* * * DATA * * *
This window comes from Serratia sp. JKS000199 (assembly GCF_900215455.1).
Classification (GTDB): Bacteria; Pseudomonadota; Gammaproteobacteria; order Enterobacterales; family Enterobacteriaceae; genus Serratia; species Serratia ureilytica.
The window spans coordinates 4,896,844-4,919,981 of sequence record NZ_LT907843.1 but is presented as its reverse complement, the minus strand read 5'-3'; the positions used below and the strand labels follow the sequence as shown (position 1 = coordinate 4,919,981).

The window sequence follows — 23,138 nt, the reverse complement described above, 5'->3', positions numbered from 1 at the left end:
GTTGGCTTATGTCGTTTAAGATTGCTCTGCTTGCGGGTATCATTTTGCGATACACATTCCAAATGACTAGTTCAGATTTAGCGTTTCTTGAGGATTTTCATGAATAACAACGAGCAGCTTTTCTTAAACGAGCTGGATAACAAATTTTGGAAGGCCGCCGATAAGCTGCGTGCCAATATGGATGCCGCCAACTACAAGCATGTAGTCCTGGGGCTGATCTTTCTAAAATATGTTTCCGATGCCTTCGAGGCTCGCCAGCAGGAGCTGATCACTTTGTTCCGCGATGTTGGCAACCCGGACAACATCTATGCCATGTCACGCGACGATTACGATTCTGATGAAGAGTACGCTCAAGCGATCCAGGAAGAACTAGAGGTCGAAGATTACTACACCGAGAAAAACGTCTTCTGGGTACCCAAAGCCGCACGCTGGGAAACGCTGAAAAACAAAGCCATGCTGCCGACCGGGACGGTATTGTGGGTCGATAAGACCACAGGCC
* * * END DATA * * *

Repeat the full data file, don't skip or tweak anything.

This window comes from Serratia sp. JKS000199 (assembly GCF_900215455.1).
Classification (GTDB): Bacteria; Pseudomonadota; Gammaproteobacteria; order Enterobacterales; family Enterobacteriaceae; genus Serratia; species Serratia ureilytica.
The window spans coordinates 4,896,844-4,919,981 of sequence record NZ_LT907843.1 but is presented as its reverse complement, the minus strand read 5'-3'; the positions used below and the strand labels follow the sequence as shown (position 1 = coordinate 4,919,981).

The window sequence follows — 23,138 nt, the reverse complement described above, 5'->3', positions numbered from 1 at the left end:
GTTGGCTTATGTCGTTTAAGATTGCTCTGCTTGCGGGTATCATTTTGCGATACACATTCCAAATGACTAGTTCAGATTTAGCGTTTCTTGAGGATTTTCATGAATAACAACGAGCAGCTTTTCTTAAACGAGCTGGATAACAAATTTTGGAAGGCCGCCGATAAGCTGCGTGCCAATATGGATGCCGCCAACTACAAGCATGTAGTCCTGGGGCTGATCTTTCTAAAATATGTTTCCGATGCCTTCGAGGCTCGCCAGCAGGAGCTGATCACTTTGTTCCGCGATGTTGGCAACCCGGACAACATCTATGCCATGTCACGCGACGATTACGATTCTGATGAAGAGTACGCTCAAGCGATCCAGGAAGAACTAGAGGTCGAAGATTACTACACCGAGAAAAACGTCTTCTGGGTACCCAAAGCCGCACGCTGGGAAACGCTGAAAAACAAAGCCATGCTGCCGACCGGGACGGTATTGTGGGTCGATAAGACCACAGGCC